Dhiraj Nayyar in his article “Cake or taxes?” (July 18) argues for bringing down the total tax liability of the very rich and super-rich (earning more than Rs 2 crore) in India, from 39 per cent and 42.5 per cent to 30 per cent, on par with the corporate tax. I agree with the first part but not the latter. The surcharge, being a tax on tax, is an illogical way of raising government revenue and in respect of the richest has been going up every year beginning with 10 per cent in 2013. It is unethical also because it is a devious way of depriving the states from their share of the taxes.
The government expects to get just Rs 2,724 crore but its adverse psychological effect will be much more — it may induce the affected to find legal (forming limited liability partnership) and illegal (tax evasion) means to reduce the liability. Also, there are doubts being raised about its negative impact on foreign portfolio investors.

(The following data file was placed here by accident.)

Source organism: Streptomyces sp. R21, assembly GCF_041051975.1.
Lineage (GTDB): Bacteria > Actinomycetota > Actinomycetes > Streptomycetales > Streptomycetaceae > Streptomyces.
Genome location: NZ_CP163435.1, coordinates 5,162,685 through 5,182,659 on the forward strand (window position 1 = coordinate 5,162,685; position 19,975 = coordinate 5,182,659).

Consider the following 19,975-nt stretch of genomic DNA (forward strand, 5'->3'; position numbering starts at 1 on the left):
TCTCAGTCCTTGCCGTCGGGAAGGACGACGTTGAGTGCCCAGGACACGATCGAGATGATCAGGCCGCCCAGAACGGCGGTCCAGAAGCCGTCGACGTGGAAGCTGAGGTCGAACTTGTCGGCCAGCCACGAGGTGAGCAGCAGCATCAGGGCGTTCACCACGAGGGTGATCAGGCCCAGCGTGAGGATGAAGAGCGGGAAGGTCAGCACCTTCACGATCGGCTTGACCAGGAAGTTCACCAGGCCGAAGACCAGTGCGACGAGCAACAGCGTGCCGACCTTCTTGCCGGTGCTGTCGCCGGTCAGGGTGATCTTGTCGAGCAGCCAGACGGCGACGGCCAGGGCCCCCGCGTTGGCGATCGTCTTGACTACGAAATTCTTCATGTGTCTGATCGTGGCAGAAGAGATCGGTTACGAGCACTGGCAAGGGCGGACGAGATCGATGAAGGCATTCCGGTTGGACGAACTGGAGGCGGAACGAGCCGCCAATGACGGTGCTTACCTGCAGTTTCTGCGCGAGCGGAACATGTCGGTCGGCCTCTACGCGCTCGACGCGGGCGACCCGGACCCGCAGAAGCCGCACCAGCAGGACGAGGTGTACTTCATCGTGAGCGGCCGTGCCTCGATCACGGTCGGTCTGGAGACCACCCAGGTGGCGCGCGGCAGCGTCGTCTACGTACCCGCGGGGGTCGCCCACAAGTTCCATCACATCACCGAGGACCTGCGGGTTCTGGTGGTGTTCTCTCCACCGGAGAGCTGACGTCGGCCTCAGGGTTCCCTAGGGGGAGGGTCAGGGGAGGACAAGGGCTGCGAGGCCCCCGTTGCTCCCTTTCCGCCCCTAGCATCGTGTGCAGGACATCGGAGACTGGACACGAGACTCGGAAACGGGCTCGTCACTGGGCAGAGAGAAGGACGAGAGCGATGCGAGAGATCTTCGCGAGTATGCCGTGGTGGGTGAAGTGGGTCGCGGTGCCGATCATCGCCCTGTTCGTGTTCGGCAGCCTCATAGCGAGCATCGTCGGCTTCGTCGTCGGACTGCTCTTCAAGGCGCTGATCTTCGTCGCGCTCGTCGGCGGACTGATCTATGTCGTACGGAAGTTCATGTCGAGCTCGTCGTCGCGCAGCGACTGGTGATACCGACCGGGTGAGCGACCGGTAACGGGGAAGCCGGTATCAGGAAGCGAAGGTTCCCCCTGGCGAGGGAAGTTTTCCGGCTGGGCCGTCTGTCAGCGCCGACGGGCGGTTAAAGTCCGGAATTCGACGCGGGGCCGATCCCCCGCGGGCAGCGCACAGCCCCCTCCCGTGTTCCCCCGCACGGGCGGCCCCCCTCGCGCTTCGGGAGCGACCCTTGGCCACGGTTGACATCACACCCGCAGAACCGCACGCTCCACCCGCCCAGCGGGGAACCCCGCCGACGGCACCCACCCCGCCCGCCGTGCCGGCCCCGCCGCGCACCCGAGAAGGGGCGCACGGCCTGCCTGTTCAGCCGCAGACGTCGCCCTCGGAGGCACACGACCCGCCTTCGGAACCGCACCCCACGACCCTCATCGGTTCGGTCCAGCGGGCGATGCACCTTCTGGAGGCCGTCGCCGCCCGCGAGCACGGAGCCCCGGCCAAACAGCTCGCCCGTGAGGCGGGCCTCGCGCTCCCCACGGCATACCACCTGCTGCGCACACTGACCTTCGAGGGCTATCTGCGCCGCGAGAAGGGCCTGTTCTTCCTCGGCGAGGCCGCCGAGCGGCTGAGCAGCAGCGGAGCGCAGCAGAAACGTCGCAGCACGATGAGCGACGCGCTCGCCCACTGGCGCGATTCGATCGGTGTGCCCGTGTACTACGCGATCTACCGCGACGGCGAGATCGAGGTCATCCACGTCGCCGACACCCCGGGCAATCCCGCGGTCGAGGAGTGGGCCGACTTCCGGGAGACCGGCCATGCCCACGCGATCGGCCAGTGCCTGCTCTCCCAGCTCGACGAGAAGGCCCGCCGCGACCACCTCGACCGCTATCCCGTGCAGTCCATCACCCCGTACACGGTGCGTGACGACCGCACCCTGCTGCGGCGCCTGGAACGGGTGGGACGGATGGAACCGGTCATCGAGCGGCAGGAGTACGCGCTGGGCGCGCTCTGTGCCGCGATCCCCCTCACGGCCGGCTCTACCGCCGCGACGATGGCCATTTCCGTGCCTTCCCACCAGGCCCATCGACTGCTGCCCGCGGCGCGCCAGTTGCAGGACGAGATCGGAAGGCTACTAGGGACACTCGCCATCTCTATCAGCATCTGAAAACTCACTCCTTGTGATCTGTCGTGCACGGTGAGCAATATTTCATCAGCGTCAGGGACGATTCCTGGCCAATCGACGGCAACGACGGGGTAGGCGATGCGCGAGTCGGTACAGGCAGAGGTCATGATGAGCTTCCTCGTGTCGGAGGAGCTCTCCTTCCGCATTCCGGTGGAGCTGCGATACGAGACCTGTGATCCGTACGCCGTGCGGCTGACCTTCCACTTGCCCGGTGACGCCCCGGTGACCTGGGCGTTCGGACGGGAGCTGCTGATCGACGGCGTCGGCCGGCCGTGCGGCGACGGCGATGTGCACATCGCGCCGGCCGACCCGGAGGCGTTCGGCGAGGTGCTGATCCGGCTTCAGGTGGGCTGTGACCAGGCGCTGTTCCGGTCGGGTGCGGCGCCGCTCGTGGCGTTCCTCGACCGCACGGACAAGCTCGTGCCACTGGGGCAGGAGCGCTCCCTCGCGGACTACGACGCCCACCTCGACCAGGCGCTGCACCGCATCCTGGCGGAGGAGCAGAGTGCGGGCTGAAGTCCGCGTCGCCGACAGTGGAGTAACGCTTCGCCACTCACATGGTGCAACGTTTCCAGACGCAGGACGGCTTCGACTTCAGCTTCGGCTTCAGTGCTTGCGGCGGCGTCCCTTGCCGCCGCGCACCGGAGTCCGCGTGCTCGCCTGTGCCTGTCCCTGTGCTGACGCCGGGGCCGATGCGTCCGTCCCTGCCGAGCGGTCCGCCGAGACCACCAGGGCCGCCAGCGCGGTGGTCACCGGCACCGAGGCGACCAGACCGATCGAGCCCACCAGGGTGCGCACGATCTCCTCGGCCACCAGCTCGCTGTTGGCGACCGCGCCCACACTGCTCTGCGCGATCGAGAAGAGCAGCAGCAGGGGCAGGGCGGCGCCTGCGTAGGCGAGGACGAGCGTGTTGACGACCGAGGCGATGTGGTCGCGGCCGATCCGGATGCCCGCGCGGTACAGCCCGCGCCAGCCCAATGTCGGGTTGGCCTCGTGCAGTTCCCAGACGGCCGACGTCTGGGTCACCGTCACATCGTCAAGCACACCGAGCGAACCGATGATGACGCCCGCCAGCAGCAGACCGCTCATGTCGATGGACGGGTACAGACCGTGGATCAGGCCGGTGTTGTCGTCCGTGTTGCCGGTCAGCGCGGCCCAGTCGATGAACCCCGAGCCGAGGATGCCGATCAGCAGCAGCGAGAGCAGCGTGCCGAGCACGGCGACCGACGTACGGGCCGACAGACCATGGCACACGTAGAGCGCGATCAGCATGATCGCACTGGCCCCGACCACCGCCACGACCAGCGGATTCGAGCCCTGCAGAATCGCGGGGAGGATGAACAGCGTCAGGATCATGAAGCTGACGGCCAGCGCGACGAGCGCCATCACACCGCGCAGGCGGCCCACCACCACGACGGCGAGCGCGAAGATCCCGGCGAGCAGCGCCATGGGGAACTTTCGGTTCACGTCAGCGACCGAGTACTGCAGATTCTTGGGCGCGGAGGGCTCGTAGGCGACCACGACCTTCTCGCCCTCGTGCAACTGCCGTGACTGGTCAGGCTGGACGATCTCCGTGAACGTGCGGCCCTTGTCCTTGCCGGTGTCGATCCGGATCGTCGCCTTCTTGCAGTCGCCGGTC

However, should tax on individuals be on par with corporates? Corporations spend a part of their profits on discharging corporate social responsibility; individuals may not. Even as they add to their income, corporate activities provide employment to a large number of job seekers, contribute to GDP growth significantly and produce goods and services that by and large benefit the society. Individual entities may not match these gains to the nation. Besides, there is likely to be a high concealment of income in the case of non-salaried assesses.
Y G Chouksey, Pune
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